We have opened our house and our hearts to the women of the community that they might come at any time to talk with us, to unburden themselves of their struggles, even if all we can provide is a listening ear and prayer. Yesterday we received many women at Musumba church, and also in the guest house. We visited Musumba church yesterday morning, to kick off our marathon round of church visits/meetings. Musumba church is in town, so luckily we did not have to go far to get there. They were very happy to receive us (they gave me a chicken).
Musumba has been a church that has struggled mightily since the war, as they do not have the resources to meet often as a church, especially during the rainy season since they have no roof. They asked for a roof from the UMC conference and were promised the materials they needed, but it took them so long to raise the money to transport the materials (VERY expensive) that the conference gave the materials to a different church. Though the conference is doing their best to meet all needs, they have few resources, so sometimes this happens. As a result, the congregation was feeling pretty dejected when I met with them, so I tried to instill some hope, mainly by being present and listening.
Today was a very LONG day, and I’m exhausted—so it’s likely that these musings will not be all that cohesive, but I have to try to get them down on paper before I forget them—we’ve met with so many people that already my memory is hazy just from yesterday. Today started really early—I woke up at 6 (much to my dismay) for a 7 am departure. We visited two villages today, Kabwe and Kiwewe. Give that this was my 3rd and 4th such expedition, I was a little more familiar with the routine, and am feeling a bit like Paul as he traveled around to meet with different villages and congregations, each with their own set of strengths and weaknesses. After setting out across the lake in the Indiana, I got my first glimpse of the river. Sad to report it’s not very “Heart of Darkness”-esque; it’s pretty laid back and groovy in these parts, anyway.
After picking up the Mama Kipandanos, it was singing all the way to Kiwewe, our first stop. Kiwewe was amazing to me—so much so that I have designated for it a separate post to follow this one, so for the curious, read on. After Kiwewe was Kabwe, which I perceived to be slightly better off that many of the other congregations we have visited (which may or may not actually be true—just my perception), owing in part to their access to a well. Though they did share that this well is not big enough to serve the whole town, which I certainly believe, and they are needing more wells. The fun thing about visiting Kabwe (other than the fact that it was the biggest celebration for our arrival so far, save for first landing in Mulongo) was that we were also able to appoint a pastor while we were there, as they have been missing a pastor for their church for a long time. So they were quite excited about that. They also have worked very hard to build a school building that I got to see and was very nice.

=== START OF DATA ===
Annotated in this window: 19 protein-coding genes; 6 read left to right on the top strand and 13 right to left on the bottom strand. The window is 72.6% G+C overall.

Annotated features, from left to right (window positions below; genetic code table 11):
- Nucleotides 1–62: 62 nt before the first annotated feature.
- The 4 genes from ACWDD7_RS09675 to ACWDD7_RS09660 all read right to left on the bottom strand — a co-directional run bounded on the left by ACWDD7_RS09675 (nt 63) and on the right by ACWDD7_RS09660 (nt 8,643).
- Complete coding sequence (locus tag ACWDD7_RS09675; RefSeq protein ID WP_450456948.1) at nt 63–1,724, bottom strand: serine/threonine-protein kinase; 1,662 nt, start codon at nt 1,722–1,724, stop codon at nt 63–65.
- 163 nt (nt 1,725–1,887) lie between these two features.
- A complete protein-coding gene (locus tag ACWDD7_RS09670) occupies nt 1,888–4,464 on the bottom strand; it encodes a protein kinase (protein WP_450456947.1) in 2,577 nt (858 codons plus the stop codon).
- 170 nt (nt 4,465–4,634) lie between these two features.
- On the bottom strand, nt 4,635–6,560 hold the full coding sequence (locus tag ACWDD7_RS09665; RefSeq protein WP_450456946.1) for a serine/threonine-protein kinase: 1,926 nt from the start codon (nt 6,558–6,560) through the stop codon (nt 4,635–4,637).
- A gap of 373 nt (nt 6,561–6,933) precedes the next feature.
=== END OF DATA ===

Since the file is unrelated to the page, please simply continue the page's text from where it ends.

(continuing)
After Kabwe I was exhausted and it was back to the boat to return to Mulongo. I’m still loving riding in the Indiana (certainly more than Mana Mary who is afraid of water!) but felt like I could bearly put one foot in front of the other when we got back to town. Which is really lame, because most of the time I wasn’t even making the 30-minute treks from the river into these communities, I was lucky enough to ride on the motorbike with DS Mulongo (yay!) but I think the sun took it out of me anyway.
After such a long day, I feel completely sapped of resources, so I’m praying that some of my strength will be renewed overnight… for me, it’s not just the heat and all the walking and traveling (though that certainly does take its toll) but it’s also VERY exhausting navigating another culture, two to three new languages, and trying to absorb everything that I’m hearing while trying to instill SOME sense of hope. So I’m pretty spent at the end of each day, especially today. So for those of you out there praying for FPM and our work here, please pray that I get a much needed “jolt” of energy before too long… certainly before we make our BIG trip into Kabalo….